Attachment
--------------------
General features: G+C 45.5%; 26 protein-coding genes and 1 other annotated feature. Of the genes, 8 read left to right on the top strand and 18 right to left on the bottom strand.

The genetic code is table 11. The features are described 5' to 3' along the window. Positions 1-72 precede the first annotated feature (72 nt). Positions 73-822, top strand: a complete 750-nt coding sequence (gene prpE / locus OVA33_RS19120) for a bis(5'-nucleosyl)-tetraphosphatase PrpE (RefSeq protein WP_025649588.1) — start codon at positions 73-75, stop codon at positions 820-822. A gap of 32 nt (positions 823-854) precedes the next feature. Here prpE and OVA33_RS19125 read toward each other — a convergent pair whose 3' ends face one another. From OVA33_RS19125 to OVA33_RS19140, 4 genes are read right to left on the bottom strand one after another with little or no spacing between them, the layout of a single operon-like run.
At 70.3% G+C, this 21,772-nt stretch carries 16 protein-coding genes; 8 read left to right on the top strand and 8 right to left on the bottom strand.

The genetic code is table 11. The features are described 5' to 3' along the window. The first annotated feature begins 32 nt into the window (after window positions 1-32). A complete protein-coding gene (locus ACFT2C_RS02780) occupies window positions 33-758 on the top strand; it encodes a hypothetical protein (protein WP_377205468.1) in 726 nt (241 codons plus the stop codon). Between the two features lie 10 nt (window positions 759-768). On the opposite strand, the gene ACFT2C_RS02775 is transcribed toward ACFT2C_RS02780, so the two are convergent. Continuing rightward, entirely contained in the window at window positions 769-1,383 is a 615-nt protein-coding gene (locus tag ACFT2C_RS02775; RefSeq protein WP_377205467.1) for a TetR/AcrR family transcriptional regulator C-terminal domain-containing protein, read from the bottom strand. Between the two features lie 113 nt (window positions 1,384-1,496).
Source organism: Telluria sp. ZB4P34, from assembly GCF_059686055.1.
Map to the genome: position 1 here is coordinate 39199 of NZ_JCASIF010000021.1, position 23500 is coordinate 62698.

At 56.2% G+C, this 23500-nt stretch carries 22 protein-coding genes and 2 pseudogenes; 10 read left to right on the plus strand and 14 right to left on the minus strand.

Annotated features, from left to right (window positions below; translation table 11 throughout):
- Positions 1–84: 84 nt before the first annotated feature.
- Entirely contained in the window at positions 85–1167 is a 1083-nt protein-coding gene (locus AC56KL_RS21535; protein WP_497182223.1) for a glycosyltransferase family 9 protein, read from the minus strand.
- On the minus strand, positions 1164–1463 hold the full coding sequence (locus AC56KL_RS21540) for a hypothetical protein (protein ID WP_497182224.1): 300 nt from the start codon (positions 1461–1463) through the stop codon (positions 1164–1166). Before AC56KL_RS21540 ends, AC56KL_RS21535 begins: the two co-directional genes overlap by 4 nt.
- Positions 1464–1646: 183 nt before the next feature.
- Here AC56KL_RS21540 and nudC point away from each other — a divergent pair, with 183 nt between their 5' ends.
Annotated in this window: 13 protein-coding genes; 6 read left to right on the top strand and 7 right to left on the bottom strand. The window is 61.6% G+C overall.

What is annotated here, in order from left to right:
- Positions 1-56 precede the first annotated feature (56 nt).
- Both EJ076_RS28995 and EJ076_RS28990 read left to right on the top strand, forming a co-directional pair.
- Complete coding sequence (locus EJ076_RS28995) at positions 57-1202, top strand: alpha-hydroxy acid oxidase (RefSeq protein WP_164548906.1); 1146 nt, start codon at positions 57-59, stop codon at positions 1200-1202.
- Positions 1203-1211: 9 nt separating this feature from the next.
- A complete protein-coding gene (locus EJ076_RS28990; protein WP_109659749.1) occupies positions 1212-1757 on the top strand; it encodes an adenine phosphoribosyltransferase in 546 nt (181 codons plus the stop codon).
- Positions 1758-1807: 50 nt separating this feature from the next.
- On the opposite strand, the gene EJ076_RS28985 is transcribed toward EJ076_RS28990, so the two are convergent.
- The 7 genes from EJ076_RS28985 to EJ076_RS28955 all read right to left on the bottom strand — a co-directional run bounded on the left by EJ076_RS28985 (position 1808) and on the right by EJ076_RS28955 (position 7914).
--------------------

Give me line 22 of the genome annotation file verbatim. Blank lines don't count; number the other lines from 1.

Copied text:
- On the opposite strand, the gene EJ076_RS28985 is transcribed toward EJ076_RS28990, so the two are convergent.